The majority of economic forecasters surveyed by The Wall Street Journal think the current expansion will likely end in 2020, “only after setting a record for longevity.”
The survey, conducted early in May, involved 60 business, financial and academic economists. The article reports that 62% or participants said the primary cause of the next downturn would be “an overheating economy leading to Fed tightening.” At least 5% of participants, the article reports, cited “a financial crisis, the bursting of an asset bubble, a fiscal crisis or disruptions to international trade.”
The predictions, the article says, reflect the consensus view that a recession is not imminent, “but the expansion won’t last forever—and the next downturn might arrive in the thick of the 2020 presidential campaign.”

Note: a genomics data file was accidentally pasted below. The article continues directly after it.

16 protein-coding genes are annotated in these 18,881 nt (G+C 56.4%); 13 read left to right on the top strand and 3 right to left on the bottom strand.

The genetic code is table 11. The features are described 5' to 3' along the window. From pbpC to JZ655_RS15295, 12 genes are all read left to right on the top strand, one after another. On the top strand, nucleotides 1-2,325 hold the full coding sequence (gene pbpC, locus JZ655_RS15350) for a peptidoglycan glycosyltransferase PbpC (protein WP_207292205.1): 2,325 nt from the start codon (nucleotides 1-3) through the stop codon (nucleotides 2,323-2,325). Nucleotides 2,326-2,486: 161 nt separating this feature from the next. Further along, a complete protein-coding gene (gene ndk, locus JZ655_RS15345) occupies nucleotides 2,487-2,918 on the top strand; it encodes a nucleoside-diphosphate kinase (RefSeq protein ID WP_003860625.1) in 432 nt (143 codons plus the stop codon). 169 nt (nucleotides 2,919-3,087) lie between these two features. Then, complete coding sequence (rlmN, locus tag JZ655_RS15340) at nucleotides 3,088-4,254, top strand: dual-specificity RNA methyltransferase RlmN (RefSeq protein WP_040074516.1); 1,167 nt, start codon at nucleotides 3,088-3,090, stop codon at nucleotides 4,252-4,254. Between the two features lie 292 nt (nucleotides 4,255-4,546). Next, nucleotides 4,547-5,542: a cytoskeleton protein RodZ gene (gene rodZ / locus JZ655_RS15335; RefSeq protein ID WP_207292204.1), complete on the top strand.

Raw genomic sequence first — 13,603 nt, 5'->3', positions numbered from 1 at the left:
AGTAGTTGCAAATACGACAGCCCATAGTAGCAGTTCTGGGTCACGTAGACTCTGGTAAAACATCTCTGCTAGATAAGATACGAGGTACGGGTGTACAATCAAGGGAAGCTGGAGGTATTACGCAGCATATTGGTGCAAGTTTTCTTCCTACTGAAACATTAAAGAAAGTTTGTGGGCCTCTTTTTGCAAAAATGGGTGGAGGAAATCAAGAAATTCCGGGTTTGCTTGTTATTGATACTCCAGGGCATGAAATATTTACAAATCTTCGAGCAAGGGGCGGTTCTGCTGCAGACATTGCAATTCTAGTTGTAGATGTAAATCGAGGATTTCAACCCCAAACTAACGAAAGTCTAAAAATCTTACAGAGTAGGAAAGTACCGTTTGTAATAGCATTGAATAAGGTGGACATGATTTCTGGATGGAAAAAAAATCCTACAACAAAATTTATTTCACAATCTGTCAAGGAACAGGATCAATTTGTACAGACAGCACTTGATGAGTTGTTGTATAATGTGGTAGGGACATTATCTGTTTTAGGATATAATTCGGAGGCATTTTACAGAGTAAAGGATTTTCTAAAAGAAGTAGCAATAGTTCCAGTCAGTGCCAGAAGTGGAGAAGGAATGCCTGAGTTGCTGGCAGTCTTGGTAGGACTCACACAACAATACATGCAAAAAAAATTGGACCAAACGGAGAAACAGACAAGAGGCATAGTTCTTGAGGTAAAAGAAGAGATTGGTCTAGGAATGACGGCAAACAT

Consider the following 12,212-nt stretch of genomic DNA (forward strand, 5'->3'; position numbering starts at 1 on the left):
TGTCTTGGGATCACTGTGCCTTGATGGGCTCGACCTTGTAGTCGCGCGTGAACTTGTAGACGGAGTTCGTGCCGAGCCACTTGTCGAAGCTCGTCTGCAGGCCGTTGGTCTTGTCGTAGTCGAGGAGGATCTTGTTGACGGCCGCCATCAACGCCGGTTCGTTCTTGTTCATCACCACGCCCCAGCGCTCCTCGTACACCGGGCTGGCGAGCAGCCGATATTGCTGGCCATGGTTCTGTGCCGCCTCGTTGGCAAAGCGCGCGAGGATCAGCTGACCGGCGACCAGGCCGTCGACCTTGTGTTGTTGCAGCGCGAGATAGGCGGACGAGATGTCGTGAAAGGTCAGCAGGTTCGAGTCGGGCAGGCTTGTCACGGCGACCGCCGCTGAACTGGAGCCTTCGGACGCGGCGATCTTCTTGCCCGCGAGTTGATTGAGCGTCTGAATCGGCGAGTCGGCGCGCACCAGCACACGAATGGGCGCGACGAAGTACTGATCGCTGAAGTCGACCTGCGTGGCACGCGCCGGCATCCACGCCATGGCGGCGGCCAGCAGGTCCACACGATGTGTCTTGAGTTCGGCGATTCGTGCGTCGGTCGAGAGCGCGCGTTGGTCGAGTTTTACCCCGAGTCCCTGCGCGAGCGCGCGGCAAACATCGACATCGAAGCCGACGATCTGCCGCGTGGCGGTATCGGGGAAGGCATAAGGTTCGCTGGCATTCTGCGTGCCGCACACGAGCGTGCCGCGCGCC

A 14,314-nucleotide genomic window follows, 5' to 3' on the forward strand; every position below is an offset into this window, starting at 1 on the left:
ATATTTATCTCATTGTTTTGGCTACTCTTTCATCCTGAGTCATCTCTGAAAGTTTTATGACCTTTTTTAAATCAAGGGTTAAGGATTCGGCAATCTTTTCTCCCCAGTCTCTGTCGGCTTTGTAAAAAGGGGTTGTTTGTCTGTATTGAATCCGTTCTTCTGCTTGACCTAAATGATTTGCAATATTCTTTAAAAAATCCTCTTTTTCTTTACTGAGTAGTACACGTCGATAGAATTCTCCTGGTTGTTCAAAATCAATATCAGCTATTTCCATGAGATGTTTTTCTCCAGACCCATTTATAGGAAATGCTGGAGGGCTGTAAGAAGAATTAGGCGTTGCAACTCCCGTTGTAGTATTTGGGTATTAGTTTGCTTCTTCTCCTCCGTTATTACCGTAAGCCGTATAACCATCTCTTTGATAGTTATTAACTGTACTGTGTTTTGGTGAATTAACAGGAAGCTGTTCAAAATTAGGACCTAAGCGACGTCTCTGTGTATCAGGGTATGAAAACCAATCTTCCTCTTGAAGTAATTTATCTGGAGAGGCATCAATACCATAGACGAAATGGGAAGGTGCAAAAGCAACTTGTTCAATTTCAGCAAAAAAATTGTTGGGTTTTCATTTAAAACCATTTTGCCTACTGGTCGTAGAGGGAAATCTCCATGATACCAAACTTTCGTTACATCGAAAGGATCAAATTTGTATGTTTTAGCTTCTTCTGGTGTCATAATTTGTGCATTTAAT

In the near term, forecasters believe the U.S. economy is on solid footing. On average, the article reports, they predicted that gross domestic product will expand by 2.9% in the fourth quarter of 2018 compared to a year ago and that unemployment will dip to 3.7% by year-end (from 3.9% in April). The average risk of recession within the next 12 months was predicted to be 15%.
Many survey participants cited mounting trade tensions as cause for concern but see U.S. productivity growth as overshooting expectations over the coming year—71% of economists think that productivity growth will exceed forecasts, the article reports.
While the recently-implemented tax cuts play a “supporting role” the article says, most of the economists surveyed said it is not the sole explanation.